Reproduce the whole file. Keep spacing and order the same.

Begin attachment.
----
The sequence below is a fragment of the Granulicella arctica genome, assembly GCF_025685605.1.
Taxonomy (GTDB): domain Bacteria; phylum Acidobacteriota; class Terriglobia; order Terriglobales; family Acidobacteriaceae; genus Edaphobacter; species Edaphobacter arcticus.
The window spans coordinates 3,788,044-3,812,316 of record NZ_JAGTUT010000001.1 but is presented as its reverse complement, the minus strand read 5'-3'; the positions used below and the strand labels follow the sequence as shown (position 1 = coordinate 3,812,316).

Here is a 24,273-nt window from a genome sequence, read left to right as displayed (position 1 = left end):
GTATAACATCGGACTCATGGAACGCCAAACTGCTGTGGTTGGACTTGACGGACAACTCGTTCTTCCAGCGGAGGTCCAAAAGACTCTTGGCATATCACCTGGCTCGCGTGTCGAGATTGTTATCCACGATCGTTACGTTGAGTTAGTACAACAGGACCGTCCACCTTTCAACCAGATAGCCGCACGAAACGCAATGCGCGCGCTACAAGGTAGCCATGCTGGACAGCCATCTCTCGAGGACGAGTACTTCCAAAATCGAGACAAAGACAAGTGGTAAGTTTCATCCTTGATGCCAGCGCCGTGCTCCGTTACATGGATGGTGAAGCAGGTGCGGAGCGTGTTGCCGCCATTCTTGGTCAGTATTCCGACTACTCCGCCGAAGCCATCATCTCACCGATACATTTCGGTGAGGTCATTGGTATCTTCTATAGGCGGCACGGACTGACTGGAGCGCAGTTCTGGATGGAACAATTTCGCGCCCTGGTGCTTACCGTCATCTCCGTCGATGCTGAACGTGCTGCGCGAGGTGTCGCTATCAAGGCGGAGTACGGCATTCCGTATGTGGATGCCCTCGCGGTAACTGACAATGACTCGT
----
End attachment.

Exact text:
The sequence below is a fragment of the Granulicella arctica genome, assembly GCF_025685605.1.
Taxonomy (GTDB): domain Bacteria; phylum Acidobacteriota; class Terriglobia; order Terriglobales; family Acidobacteriaceae; genus Edaphobacter; species Edaphobacter arcticus.
The window spans coordinates 3,788,044-3,812,316 of record NZ_JAGTUT010000001.1 but is presented as its reverse complement, the minus strand read 5'-3'; the positions used below and the strand labels follow the sequence as shown (position 1 = coordinate 3,812,316).

Here is a 24,273-nt window from a genome sequence, read left to right as displayed (position 1 = left end):
GTATAACATCGGACTCATGGAACGCCAAACTGCTGTGGTTGGACTTGACGGACAACTCGTTCTTCCAGCGGAGGTCCAAAAGACTCTTGGCATATCACCTGGCTCGCGTGTCGAGATTGTTATCCACGATCGTTACGTTGAGTTAGTACAACAGGACCGTCCACCTTTCAACCAGATAGCCGCACGAAACGCAATGCGCGCGCTACAAGGTAGCCATGCTGGACAGCCATCTCTCGAGGACGAGTACTTCCAAAATCGAGACAAAGACAAGTGGTAAGTTTCATCCTTGATGCCAGCGCCGTGCTCCGTTACATGGATGGTGAAGCAGGTGCGGAGCGTGTTGCCGCCATTCTTGGTCAGTATTCCGACTACTCCGCCGAAGCCATCATCTCACCGATACATTTCGGTGAGGTCATTGGTATCTTCTATAGGCGGCACGGACTGACTGGAGCGCAGTTCTGGATGGAACAATTTCGCGCCCTGGTGCTTACCGTCATCTCCGTCGATGCTGAACGTGCTGCGCGAGGTGTCGCTATCAAGGCGGAGTACGGCATTCCGTATGTGGATGCCCTCGCGGTAACTGACAATGACTCGT